Re: 2nd time around...problems the first time.
Welcome to the forum and congratulations on the baby to come! I think you should have every expectation that things will go well and you'll be able to achieve whatever breastfeeding goals you set for yourself. I am with the PP that now is a great time to line up a consult with a good lactation consultant, preferably one with an IBCLC certification. If you run into trouble with this next baby, you'll want a real professional in your corner.
It sounds like your first breastfeeding experience was sabotaged at the outset. The fact that the hospital staff handed you some formula instead of helping you work through your difficulties, and then the fact that you were not assisted with some pretty severe nipple pain... They let you down, mama.
Don't worry about conditioning your nipples with cream. When a baby is properly latched on, she won't hurt you even if you never put a drop of anything on your nipples. If she's not properly latched, it's going to hurt no matter how much cream you use.
Some tips for getting breastfeeding off to a good start:
- Aim for a good birth. Breastfeeding goes best when mom and baby are both healthy and strong.
- Choose your childbirth pain relief options with care. All pain relievers have potential drawbacks- for example, narcotic pain relievers can cause a baby to be born sluggish and unwilling to feed, and epidurals can cause a debilitating spinal headache which makes breastfeeding difficult- so it makes sense to be very familiar with your options and choose carefully among them.
- Assuming you and baby are both healthy and strong after birth, have the baby immediately delivered onto your bare chest to warm up skin- to-skin with you. Babies will often nurse within minutes of birth and not only does that provide them with their first dose of immunity rich, blood sugar stabilizing colostrum, but it also helps speed the delivery of the placenta and reduce a mom's risk of postpartum hemorrhage.
- Delay all routine newborn procedures (weight, measure, footprints, eye ointment, ID bracelet, bath, etc.) for at least an hour, allowing baby a chance to nurse and bond.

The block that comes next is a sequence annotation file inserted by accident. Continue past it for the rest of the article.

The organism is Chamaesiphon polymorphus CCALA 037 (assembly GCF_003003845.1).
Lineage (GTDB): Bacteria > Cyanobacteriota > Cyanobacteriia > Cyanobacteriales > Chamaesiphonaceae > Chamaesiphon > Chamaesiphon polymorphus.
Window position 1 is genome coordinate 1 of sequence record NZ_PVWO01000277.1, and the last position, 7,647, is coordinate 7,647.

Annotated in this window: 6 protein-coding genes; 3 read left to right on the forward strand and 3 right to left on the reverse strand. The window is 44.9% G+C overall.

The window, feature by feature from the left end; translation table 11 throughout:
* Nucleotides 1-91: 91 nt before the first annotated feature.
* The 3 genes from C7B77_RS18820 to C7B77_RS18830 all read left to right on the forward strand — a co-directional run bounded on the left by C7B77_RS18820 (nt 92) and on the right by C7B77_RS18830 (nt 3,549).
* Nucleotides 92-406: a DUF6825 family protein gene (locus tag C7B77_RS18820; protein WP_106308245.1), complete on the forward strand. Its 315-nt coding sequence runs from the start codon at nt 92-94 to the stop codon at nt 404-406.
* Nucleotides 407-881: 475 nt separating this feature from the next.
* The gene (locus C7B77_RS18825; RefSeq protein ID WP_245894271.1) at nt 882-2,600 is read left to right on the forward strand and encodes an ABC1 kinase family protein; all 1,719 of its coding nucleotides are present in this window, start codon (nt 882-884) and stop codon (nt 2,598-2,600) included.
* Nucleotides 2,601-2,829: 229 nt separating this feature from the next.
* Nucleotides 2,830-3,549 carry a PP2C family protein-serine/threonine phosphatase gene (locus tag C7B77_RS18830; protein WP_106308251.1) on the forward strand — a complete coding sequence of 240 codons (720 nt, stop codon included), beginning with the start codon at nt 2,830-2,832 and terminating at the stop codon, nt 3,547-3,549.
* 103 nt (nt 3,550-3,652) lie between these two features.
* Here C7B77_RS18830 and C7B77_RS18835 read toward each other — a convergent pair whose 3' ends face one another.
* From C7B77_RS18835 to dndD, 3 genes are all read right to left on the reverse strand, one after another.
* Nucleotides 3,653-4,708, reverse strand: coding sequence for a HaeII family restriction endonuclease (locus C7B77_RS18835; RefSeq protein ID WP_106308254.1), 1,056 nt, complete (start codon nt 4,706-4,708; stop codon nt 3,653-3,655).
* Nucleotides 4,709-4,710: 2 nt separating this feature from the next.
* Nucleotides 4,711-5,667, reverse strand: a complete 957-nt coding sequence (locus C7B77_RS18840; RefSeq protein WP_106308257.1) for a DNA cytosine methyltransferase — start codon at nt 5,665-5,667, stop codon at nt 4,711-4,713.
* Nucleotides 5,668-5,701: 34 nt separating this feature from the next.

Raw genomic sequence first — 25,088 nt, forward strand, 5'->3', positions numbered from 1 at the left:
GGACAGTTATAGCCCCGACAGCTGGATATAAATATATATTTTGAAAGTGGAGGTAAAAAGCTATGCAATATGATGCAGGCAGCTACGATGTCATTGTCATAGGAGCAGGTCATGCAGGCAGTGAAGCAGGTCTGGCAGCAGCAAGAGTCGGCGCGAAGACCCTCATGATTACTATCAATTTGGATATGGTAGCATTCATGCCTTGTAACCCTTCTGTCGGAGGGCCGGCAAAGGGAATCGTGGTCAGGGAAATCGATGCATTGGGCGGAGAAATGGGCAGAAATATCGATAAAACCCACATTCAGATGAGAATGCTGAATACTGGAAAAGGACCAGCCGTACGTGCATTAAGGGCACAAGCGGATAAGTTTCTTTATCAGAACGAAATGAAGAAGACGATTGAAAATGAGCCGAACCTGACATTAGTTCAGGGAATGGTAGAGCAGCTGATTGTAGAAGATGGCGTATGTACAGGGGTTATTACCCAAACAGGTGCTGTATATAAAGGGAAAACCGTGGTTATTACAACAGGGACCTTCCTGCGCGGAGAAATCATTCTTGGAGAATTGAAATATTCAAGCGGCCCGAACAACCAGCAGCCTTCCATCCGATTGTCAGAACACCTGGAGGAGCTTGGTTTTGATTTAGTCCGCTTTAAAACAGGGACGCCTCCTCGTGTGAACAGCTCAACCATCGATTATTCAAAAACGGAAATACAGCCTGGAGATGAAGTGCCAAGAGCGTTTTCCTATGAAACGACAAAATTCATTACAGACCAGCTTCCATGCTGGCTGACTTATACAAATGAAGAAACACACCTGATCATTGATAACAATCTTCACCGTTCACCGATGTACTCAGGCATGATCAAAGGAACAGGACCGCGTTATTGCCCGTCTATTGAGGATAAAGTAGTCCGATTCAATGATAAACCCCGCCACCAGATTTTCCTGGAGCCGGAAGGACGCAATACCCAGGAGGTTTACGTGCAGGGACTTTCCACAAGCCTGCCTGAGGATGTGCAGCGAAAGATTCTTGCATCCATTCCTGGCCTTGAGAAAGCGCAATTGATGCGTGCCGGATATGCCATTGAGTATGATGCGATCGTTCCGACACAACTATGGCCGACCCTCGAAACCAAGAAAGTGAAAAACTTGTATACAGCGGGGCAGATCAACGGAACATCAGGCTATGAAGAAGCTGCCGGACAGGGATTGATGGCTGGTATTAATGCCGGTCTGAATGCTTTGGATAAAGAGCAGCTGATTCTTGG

- Room in with your baby. Babies nurse more often and moms learn nursing cues faster when babies room in, and there's less chance of a "helpful" nurse slipping baby a bottle or paci.
- If you choose to send your baby to the nursery- and it should be a choice, not something which is dictated by hospital policy- make a sign for your baby's bassinet which says "I am a breastfed baby. No bottles or pacifiers, please. Bring me to my mom every time I cry, or every 2 hours if I don't."
- Do not supplement with formula "just until your milk comes in." Supplementation delays and reduces milk production.
- Avoid bottles and pacifiers until breastfeeding is well-established, typically 4-6 weeks. Babies suck differently on artificial nipples, and that can reduce their ability and willingness to latch onto the breast.
- Surround yourself with helpful people. Make sure your pediatrician is breastfeeding-friendly. Make sure that anyone who comes to visit you expects to do useful things like fixing you a meal, walking the dog, or taking care of your older child. You shouldn't have to do anything but nurse your newborn!
Coolest thing my big girl said recently: "How can you tell the world is moving when you are standing on it?"
Coolest thing my little girl sang recently: "I love dat one-two pupples!"